And that, people, is the power of books.

Sunday, 12 August 2012

When and Where

I've been thinking lately about how to talk with people when I disagree with them or wonder if they have thought things through fully. I'm not talking about little things, but the big stuff that involves God and the Bible: the important stuff. There's a lot of stuff that I'm willing to leave alone, mostly involving politics, because people get too emotional and angry. Of course, that's how they are when God is involved as well, which is why I usually keep silent, but now I'm not sure if I should, or when I should speak up.

This is what experience has shown me: things like Facebook are likely not the best place for these discussions. I've read things that people have posted and asked questions to clarify or expressed a different opinion, and generally people ignore what I've said. It seems that they don't want to engage in any type of discussion; they want to express their opinion and that's it. And I'm okay with that; I've opened the door for further conversation, and if they don't want to, that's their choice. Other times, people go straight to defensive and won't listen (or read, as the case may be) or go straight to the "agree to disagree" conversation closer. In the end, I've concluded that most people on Facebook do not want to discuss or think more about what they've posted (although there are some exceptions).

Twitter...well, I don't even have Twitter and I really don't understand how people actually have debates via Twitter. It's strange!

Which brings me to blogs. I read a variety of blogs and the comment sections can get rather...interesting. Some bloggers have measures in place to moderate the comments while others let anything go. The later tend to disintegrate into people refusing to listen to anyone who disagrees and trying to take over the comments so no one can respond. Too many bloggers (although of blogs that I rarely read) either remove comments that disagree or get defensive. Here's my opinion: unlike Facebook, which is intended for short comments and is semi-private, blogs are out there for the world to read. If you're going to blog, you need to accept that people might disagree with you and either be prepared to discuss (or redirect or refuse to allow for hostile takeovers when commenters will not listen or act with some respect) or close the comment section.

So...sometimes it's worth trying to engage people in blog comment sections, and sometimes it isn't.

Which brings me to this blog. Is it the right time and place for me to talk about ideas and such that people have that I think are incorrect or not thought through well? I really don't know. I don't know if I have the time to discuss things if there are disagreeing comments. I don't know if I have the time to do the research to make sure my position is correct. I don't know what my purpose would be in bringing up more controversial topics: to get attention? to help set the record straight? to show a different way of looking at things? And internet discussion is tough because of the time between comments (it isn't a conversation in the traditional sense of the word) an the potential for misunderstanding.

I guess what it comes down to is evaluating my own motives and deciding if the internet is the right place to discuss things and if I want to get away from "safe" blogging.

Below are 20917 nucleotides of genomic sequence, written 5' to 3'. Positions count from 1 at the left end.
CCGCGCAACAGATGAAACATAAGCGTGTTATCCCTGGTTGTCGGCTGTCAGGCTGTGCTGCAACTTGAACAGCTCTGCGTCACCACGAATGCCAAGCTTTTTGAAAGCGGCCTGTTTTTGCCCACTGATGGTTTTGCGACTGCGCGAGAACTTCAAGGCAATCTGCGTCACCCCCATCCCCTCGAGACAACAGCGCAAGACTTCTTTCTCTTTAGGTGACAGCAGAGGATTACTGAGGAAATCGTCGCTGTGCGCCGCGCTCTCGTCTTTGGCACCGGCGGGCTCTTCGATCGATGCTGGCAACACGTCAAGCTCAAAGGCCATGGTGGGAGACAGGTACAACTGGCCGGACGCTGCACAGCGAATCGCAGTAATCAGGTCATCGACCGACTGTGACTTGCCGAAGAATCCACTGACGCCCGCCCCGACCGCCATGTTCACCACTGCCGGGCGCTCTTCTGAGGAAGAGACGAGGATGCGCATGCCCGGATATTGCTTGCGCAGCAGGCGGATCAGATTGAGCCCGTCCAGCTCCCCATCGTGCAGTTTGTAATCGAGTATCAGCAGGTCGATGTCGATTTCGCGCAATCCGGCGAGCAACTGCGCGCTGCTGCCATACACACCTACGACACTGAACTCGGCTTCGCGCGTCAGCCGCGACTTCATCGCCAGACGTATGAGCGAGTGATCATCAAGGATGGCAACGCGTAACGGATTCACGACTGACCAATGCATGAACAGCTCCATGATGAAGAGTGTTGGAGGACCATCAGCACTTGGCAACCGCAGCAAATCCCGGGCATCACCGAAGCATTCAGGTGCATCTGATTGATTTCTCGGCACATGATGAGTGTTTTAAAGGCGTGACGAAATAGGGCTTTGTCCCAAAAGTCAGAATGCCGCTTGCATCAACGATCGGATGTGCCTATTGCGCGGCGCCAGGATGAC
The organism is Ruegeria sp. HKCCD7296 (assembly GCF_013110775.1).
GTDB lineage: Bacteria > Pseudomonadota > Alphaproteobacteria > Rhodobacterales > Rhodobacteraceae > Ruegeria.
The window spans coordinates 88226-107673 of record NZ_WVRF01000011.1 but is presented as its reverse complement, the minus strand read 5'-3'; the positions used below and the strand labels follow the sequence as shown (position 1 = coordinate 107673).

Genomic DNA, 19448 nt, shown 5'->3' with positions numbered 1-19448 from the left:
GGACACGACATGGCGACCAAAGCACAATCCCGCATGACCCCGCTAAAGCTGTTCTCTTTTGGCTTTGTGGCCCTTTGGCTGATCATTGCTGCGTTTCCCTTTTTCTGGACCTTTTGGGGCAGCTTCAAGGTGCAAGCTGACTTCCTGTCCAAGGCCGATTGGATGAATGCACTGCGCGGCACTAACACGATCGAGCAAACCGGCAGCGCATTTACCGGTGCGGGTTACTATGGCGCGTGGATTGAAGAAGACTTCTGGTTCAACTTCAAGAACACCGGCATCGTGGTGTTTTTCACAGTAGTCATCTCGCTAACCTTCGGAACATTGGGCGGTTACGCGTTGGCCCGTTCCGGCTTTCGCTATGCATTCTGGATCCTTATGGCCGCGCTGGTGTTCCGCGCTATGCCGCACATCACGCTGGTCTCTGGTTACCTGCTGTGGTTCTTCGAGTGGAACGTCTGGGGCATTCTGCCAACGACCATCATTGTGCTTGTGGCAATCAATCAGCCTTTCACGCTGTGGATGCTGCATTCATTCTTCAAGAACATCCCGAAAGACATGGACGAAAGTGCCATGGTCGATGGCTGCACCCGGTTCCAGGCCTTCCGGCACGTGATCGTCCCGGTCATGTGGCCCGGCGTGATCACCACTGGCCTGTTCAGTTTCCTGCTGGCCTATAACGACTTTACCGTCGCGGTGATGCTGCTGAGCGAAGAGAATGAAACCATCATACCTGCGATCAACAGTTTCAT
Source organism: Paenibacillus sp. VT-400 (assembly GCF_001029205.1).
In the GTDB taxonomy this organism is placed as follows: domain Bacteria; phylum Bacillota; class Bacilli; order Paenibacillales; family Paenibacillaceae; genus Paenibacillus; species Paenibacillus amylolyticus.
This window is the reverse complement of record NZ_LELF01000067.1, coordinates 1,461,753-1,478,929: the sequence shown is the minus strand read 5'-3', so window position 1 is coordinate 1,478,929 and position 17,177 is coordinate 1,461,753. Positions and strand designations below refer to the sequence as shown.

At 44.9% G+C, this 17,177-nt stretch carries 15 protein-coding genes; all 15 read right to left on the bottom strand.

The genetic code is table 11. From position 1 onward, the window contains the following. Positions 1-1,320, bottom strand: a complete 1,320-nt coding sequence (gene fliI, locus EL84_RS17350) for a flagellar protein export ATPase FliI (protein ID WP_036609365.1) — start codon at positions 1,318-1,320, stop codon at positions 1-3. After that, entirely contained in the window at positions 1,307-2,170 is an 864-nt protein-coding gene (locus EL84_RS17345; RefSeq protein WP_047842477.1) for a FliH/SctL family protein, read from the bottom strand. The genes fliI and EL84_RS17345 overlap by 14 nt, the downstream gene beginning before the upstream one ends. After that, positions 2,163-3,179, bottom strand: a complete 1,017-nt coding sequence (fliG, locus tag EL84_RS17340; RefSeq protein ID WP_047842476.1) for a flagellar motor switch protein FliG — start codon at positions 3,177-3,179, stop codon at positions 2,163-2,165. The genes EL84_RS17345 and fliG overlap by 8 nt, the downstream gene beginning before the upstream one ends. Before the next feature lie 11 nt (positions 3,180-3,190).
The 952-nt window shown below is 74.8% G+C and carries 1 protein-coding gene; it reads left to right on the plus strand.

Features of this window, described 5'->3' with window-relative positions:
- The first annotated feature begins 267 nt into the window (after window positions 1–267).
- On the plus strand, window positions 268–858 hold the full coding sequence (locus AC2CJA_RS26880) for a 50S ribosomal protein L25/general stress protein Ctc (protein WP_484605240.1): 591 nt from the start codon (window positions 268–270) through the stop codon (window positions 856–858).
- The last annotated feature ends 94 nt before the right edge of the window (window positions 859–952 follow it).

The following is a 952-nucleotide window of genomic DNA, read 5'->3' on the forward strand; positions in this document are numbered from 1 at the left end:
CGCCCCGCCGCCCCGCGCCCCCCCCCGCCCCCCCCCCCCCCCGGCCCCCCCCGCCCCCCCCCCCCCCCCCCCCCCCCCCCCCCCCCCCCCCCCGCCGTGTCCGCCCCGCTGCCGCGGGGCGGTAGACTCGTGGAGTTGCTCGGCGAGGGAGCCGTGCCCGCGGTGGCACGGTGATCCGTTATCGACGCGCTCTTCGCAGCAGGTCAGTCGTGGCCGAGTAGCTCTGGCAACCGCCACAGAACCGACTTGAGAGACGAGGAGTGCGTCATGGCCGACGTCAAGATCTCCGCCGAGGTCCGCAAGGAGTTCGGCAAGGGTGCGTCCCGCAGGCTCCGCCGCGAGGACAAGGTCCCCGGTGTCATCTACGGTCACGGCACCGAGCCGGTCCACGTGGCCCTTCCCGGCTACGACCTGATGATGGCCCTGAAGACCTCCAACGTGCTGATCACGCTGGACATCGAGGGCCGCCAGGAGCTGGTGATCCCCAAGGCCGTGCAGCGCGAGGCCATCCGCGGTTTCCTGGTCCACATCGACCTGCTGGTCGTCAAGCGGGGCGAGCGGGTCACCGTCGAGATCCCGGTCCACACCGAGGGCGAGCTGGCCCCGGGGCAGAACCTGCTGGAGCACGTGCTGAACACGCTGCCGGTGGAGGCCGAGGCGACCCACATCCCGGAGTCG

I don't have any answers, just questions. I'll take any advice you might have on this one, though.

Thursday, 9 August 2012

Jesus, Joy of the Highest Heaven

Yes, I know that it's a Christmas carol. I really like it, though, so I'm sharing it with you.

Sunday, 5 August 2012

Misused Bible Verses

Today, for your reading enjoyment...a book review!
I picked up The Most Misused Verses in the Bible by Eric J. Bargerhuff when I was at Masters last month. I read most of it on the trip home. It's an easy read with sound teaching and I enjoyed it. It's subtitled "Surprising Ways God's Word is Misunderstood" although I didn't find many surprises in it. Most of the verses I'd heard misused (and some I have misused myself in the past), although there were a couple unexpected verses.
Bargerhuff looks at 17 different verses (or passages) that are misused. I am not going to go through them all, although I will list the references for you here:
Just some notes about it.
First, I had never heard Proverbs 4:23 misused. It seems that it's used by people to keep from getting close to others. I also did not know that John 12:32 (which is about Jesus being lifted up on the cross) was the basis for lifting up the name of Jesus. Those were the ones that surprised me.

Second, he doesn't quite make it on Proverbs 22:6. He's quite right that proverbs are principles, not promises. This should at least comfort people who do everything right and still get rebellious children. At the same time, he misses what the verse is really saying. It's more of a warning: if you start a child out in the way he wants to go, he will never, ever turn from it. (Read God's Wisdom in Proverbs, appendix 3, by Dan Phillips, for the full explanation).

Third, Bargerhuff is absolutely correct in his emphasis on context. So many of these verses wouldn't be misused if people refrained from pulling them from the Bible and ignoring their immediate context. You can't do that. You have to read the Bible as a whole. That is why I encourage people to have their Bibles open in church and when reading Christian books to double check what is being said. And you need to know your Bible.

Overall: I think this is an excellent book and a very useful reference tool. It doesn't hurt to double check your own favourite verses as well.

Wednesday, 1 August 2012

What It Isn't

I'm still sorting out thoughts and emotions here. I thought I'd try figuring out what's happening by looking at it backwards.

What I'm dealing with is not...

A new way of "experiencing" God that has moved me to a new level beyond all the "regular" Christians. And trust me...I haven't reached some amazing level where I'm suddenly sinless!

A sudden epiphany that will fade in a couple days and not leave me changed (I hope...but already I'm finding some changes in how I'm thinking and reacting).

Based only on emotion. It's a combination of understanding and emotion...but being me, the emotion is harder to deal with, so it comes up more frequently.

Okay, that's all I have for today.